Partitioning Panel

Partitioning Panel
by Paul McLellan on 06-06-2012 at 4:53 pm

 I moderated a panel on partitioning today and I have to say that I learned some things. The panelists were Jonathan DeMent from IBM, Santosh Santosh from NVIDIA and Hao Nham of eSilicon. Considering the different types of designs being done their approach to partitioning and the reasons for doing so were very similar.

When you first think of partitioning a design, you think of the technical reasons for doing so. Tools today have a sweet spot of around 500K instances. Larger than that and the run times get prohibitively long and so the iteration from an update to RTL to completed physical design becomes too long. Plus designs naturally partition in a certain way depending on the bus structure, the floorplan and other aspects of the SoC itself.

What I hadn’t thought of was that the human aspects of the design team are just as important. The most obvious is geographical location. If you have a design team in, say, Bangalore then you want to give them ownership of some comprehensible part of the design. And for the technical reasons you can’t just take a large block and chop it in two since the constraints etc that are needed to put it all back together later don’t exist and aren’t well understood and the communication needed to close the design would be completely excessive.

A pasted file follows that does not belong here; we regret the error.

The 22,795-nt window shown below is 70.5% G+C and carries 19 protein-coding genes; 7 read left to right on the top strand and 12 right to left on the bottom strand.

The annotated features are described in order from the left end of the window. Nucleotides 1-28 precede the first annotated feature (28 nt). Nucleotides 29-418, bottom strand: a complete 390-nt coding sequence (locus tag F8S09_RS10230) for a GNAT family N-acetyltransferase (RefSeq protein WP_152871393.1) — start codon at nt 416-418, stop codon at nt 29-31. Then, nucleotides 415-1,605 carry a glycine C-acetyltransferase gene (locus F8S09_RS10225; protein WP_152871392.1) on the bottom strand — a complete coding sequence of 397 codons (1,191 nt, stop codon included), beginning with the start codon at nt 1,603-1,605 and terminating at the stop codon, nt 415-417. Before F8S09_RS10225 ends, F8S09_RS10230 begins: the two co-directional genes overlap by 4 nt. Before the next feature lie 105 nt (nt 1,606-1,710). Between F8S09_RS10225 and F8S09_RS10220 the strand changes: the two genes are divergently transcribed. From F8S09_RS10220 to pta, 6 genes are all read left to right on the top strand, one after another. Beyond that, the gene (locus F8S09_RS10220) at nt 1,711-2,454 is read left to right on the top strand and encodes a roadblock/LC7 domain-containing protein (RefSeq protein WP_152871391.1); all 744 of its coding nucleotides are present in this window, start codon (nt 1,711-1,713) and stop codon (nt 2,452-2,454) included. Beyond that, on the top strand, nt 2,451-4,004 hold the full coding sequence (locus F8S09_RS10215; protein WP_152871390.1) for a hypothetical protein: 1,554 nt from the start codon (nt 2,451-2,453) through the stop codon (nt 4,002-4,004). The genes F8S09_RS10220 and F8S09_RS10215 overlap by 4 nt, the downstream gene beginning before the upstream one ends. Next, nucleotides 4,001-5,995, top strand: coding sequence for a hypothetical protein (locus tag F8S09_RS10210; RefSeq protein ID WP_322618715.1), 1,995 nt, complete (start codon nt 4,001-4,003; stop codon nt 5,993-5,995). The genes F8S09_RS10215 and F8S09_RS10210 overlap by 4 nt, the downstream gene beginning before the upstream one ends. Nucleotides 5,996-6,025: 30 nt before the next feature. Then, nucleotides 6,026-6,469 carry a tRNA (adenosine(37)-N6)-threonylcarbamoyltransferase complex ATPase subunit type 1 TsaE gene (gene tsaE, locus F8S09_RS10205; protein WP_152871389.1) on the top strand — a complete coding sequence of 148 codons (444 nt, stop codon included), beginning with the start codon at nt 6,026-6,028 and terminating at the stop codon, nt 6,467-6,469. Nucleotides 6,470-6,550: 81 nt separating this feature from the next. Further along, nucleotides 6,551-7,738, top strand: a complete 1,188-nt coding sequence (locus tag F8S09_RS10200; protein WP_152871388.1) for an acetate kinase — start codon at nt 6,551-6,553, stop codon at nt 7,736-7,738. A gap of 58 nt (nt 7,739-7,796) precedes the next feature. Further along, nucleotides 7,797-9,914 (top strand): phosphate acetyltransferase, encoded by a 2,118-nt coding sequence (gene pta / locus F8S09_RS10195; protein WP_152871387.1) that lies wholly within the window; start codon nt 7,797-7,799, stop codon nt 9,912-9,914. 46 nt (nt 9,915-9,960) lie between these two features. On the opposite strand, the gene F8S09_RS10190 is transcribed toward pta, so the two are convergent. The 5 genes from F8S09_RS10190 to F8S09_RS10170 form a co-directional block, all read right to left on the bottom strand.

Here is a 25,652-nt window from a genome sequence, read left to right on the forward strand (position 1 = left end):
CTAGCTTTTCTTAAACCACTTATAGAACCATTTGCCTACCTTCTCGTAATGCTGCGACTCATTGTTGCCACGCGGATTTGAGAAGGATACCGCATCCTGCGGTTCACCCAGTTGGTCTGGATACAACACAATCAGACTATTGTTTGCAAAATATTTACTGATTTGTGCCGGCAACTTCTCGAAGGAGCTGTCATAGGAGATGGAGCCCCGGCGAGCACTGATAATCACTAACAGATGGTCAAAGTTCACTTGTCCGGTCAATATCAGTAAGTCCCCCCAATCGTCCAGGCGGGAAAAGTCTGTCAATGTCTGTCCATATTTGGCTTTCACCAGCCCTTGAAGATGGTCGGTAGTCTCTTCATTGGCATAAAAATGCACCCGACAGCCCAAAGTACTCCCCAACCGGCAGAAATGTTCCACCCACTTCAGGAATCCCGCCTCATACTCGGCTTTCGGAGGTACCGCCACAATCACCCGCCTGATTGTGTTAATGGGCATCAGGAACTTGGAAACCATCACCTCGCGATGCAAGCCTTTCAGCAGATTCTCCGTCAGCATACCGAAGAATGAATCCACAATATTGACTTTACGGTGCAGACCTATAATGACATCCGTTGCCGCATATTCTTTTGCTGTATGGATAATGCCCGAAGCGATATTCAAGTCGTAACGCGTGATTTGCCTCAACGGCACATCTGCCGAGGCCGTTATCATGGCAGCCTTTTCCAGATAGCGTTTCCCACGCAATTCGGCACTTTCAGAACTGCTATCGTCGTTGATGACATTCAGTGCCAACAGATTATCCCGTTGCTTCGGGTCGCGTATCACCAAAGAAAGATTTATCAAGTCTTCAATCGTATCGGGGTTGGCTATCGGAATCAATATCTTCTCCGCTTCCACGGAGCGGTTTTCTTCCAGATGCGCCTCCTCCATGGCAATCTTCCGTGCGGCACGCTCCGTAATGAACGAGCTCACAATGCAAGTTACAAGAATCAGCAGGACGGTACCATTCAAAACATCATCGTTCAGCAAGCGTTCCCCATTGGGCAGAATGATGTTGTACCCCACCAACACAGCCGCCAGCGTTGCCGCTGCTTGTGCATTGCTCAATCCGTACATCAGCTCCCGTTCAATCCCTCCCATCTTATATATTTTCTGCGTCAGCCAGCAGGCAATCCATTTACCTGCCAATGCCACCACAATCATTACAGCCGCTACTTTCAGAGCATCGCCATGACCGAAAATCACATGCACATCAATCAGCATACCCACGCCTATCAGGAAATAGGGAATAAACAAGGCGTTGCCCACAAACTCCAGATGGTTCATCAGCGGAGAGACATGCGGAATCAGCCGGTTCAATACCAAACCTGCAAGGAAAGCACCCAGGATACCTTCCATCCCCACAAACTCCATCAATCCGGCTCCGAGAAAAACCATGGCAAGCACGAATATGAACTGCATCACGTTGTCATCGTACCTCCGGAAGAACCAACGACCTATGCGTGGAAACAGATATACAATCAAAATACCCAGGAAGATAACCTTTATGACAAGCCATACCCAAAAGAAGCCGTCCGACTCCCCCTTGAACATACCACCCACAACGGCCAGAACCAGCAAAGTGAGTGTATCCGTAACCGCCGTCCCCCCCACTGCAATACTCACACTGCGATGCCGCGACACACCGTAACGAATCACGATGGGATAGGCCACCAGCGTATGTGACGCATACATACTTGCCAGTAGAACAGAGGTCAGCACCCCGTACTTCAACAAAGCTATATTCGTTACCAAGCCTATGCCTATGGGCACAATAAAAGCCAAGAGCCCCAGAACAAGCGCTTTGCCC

Another major factor in partitioning is how stable that part of the design is. If you are putting a standard piece of IP onto the chip, such as a USB controller, then it isn’t going to change much and you can put it in a partition with other stable blocks and get that part of the design completed early. On the other hand, if you have part of a design that is in flux, you want to put it in its own partition so you are not constantly having to redo a large unchanging portion because it was mistakenly grouped with something volatile. Unstable partitions need more added uncommitted gates whereas stable parts can be squeezed down more.

The challenge to getting this right is that what is optimum for the chip area (do as flat as possible) is not optimal for the tools and the schedule (keep to the sweet spot) and especially may be suboptimal for the human dimension. Everyone seemed to have rules of thumb for doing this and EDA tools (such as floorplanning) only address the technical dimension.


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